ICD-10-CM Code D72.89

Other specified disorders of white blood cells

Version 2021 Billable Code

Valid for Submission

D72.89 is a billable code used to specify a medical diagnosis of other specified disorders of white blood cells. The code is valid for the fiscal year 2021 for the submission of HIPAA-covered transactions. The ICD-10-CM code D72.89 might also be used to specify conditions or terms like abnormal basophil production, abnormal eosinophil production, abnormal granulocyte production, abnormal granulocyte production, abnormal monocyte production, abnormal monocytes, etc

Short Description:Other specified disorders of white blood cells
Long Description:Other specified disorders of white blood cells

Tabular List of Diseases and Injuries

The Tabular List of Diseases and Injuries is a list of ICD-10 codes, organized "head to toe" into chapters and sections with guidance for inclusions, exclusions, descriptions and more. The following references are applicable to the code D72.89:

Inclusion Terms

Inclusion Terms
These terms are the conditions for which that code is to be used. The terms may be synonyms of the code title, or, in the case of "other specified" codes, the terms are a list of the various conditions assigned to that code. The inclusion terms are not necessarily exhaustive. Additional terms found only in the Alphabetic Index may also be assigned to a code.
  • Abnormality of white blood cells NEC

Index to Diseases and Injuries

The Index to Diseases and Injuries is an alphabetical listing of medical terms, with each term mapped to one or more ICD-10 code(s). The following references for the code D72.89 are found in the index:


The following clinical terms are approximate synonyms or lay terms that might be used to identify the correct diagnosis code:

  • Abnormal basophil production
  • Abnormal eosinophil production
  • Abnormal granulocyte production
  • Abnormal granulocyte production
  • Abnormal monocyte production
  • Abnormal monocytes
  • Acquired disorder of neutrophil function
  • Adult G6PD deficiency of leukocytes syndrome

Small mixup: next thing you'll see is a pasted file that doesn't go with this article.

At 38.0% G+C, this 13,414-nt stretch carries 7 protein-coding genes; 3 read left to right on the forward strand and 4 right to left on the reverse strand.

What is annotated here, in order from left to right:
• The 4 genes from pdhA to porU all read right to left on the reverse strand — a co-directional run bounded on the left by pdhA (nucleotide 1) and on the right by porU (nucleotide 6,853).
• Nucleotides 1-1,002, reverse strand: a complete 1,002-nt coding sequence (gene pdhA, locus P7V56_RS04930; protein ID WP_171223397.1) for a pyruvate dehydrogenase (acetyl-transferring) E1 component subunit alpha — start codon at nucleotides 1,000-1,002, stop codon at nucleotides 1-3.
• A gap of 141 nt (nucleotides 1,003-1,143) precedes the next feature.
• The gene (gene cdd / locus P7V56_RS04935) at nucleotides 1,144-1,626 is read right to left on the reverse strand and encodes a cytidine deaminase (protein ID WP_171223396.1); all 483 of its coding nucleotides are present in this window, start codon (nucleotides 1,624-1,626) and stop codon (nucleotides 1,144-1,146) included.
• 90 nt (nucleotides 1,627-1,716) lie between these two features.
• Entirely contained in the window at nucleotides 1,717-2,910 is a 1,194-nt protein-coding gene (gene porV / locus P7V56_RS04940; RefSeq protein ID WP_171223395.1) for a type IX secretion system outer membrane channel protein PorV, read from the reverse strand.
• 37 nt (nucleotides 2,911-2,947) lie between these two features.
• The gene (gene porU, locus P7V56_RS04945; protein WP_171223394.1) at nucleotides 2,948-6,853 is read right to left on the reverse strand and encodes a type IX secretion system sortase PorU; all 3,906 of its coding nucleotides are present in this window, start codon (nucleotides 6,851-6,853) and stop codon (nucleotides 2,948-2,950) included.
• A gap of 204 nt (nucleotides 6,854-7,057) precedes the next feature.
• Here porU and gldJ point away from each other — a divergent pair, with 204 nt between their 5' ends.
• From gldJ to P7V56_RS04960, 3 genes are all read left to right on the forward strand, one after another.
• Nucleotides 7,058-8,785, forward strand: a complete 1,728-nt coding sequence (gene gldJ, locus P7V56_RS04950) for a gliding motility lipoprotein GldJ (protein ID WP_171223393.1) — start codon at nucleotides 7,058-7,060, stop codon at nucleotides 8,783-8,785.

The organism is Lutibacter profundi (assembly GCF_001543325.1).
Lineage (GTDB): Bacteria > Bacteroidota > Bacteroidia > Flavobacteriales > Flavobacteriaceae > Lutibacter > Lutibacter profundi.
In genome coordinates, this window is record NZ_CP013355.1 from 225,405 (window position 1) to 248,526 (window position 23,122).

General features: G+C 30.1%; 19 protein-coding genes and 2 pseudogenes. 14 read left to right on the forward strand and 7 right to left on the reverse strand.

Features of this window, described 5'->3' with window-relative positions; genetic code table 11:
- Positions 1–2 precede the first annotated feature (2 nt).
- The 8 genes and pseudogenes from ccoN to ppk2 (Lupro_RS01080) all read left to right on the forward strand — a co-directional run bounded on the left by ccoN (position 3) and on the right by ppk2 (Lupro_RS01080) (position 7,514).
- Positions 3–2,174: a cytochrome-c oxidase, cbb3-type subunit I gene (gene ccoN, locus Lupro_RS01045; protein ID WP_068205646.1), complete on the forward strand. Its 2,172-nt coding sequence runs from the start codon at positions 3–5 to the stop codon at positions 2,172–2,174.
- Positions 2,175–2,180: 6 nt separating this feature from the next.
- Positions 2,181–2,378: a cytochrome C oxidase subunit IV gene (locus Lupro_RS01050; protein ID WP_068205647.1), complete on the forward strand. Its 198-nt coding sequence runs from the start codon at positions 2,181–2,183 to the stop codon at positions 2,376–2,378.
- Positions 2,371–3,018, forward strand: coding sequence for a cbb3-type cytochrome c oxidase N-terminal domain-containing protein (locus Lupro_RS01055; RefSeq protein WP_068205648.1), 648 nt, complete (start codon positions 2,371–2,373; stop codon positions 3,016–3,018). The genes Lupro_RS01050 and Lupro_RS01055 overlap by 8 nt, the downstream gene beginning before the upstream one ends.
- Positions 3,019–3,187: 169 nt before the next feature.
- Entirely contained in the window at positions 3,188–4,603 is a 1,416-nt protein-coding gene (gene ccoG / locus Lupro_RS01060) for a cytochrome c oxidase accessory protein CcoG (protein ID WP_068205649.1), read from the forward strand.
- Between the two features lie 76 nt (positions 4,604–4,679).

• Alder-Reilly body
  • Alius-Grignaschi anomaly
  • Basophilic hyperplasia
  • Chemotactic disorder
  • Congenital leukocyte adherence deficiency
  • Congenital neutrophil actin dysfunction
  • CR3-receptor deficiency
  • Cytoplasmic vacuolation
  • Cytoplasmic vacuolation of lymphocyte
  • Decreased granulocyte life span
  • Decreased lymphocyte destruction
  • Decreased lymphocyte life span
  • Defective phagocytic cell adhesion
  • Defective phagocytic cell chemotaxis
  • Defective phagocytic cell killing
  • Defective phagocytic cell opsonization
  • Disorder of basophils
  • Disorder of neutrophil adhesion
  • Disorder of neutrophil chemotaxis
  • Disorder of phagocytic cell number
  • Döhle body
  • Drumstick nuclear appendage
  • Eosinophil peroxidase deficiency
  • Extramedullary hematopoiesis
  • Extramedullary megakaryocytopoiesis
  • Giant granulation
  • Glutathione synthetase deficiency
  • Gluthathione peroxidase deficiency
  • Granulation anomaly
  • Granulocyte abnormality due to immune defect
  • Granulocyte destruction finding
  • Granulocyte granule deficiency
  • Heritable disorder of neutrophil function
  • Heritable disorder of neutrophil function
  • Heritable disorder of neutrophil production
  • Immature white blood cells
  • Increased granulocyte destruction
  • Increased lymphocyte destruction
  • Increased lymphocyte production
  • Increased megakaryocyte production
  • Jung syndrome
  • Left shifted white blood cells
  • Leukocyte glucose-6-phosphate dehydrogenase deficiency
  • Leukocyte maturation arrest
  • Lymphocyte abnormality
  • Lymphocyte finding